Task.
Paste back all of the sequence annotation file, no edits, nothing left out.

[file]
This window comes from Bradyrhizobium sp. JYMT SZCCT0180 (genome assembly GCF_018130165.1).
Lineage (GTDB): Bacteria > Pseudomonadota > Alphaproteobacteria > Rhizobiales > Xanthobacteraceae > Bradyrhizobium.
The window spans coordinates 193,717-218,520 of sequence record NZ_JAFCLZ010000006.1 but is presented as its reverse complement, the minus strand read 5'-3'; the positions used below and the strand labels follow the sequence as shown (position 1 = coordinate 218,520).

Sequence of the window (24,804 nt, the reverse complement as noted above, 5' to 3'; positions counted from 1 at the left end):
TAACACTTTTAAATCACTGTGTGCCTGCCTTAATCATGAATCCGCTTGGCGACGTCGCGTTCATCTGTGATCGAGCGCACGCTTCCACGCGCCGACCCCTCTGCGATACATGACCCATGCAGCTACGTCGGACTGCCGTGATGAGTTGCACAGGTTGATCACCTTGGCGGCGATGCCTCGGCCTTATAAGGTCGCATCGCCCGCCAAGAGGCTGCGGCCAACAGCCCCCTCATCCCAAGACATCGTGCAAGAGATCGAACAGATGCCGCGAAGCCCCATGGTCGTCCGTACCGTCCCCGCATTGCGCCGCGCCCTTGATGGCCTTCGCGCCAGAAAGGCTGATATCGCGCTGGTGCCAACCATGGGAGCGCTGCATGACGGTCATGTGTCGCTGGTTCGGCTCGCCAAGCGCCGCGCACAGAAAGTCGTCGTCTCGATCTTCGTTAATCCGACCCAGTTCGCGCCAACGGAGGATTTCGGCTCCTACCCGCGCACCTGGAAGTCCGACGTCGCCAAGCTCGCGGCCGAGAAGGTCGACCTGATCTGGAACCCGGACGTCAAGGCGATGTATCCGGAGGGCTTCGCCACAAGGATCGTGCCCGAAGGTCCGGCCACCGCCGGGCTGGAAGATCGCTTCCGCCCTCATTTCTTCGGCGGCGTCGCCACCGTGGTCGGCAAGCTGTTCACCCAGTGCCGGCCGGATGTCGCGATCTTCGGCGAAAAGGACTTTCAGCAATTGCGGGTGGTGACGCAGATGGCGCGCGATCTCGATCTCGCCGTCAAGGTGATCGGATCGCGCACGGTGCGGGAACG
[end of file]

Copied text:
This window comes from Bradyrhizobium sp. JYMT SZCCT0180 (genome assembly GCF_018130165.1).
Lineage (GTDB): Bacteria > Pseudomonadota > Alphaproteobacteria > Rhizobiales > Xanthobacteraceae > Bradyrhizobium.
The window spans coordinates 193,717-218,520 of sequence record NZ_JAFCLZ010000006.1 but is presented as its reverse complement, the minus strand read 5'-3'; the positions used below and the strand labels follow the sequence as shown (position 1 = coordinate 218,520).

Sequence of the window (24,804 nt, the reverse complement as noted above, 5' to 3'; positions counted from 1 at the left end):
TAACACTTTTAAATCACTGTGTGCCTGCCTTAATCATGAATCCGCTTGGCGACGTCGCGTTCATCTGTGATCGAGCGCACGCTTCCACGCGCCGACCCCTCTGCGATACATGACCCATGCAGCTACGTCGGACTGCCGTGATGAGTTGCACAGGTTGATCACCTTGGCGGCGATGCCTCGGCCTTATAAGGTCGCATCGCCCGCCAAGAGGCTGCGGCCAACAGCCCCCTCATCCCAAGACATCGTGCAAGAGATCGAACAGATGCCGCGAAGCCCCATGGTCGTCCGTACCGTCCCCGCATTGCGCCGCGCCCTTGATGGCCTTCGCGCCAGAAAGGCTGATATCGCGCTGGTGCCAACCATGGGAGCGCTGCATGACGGTCATGTGTCGCTGGTTCGGCTCGCCAAGCGCCGCGCACAGAAAGTCGTCGTCTCGATCTTCGTTAATCCGACCCAGTTCGCGCCAACGGAGGATTTCGGCTCCTACCCGCGCACCTGGAAGTCCGACGTCGCCAAGCTCGCGGCCGAGAAGGTCGACCTGATCTGGAACCCGGACGTCAAGGCGATGTATCCGGAGGGCTTCGCCACAAGGATCGTGCCCGAAGGTCCGGCCACCGCCGGGCTGGAAGATCGCTTCCGCCCTCATTTCTTCGGCGGCGTCGCCACCGTGGTCGGCAAGCTGTTCACCCAGTGCCGGCCGGATGTCGCGATCTTCGGCGAAAAGGACTTTCAGCAATTGCGGGTGGTGACGCAGATGGCGCGCGATCTCGATCTCGCCGTCAAGGTGATCGGATCGCGCACGGTGCGGGAACG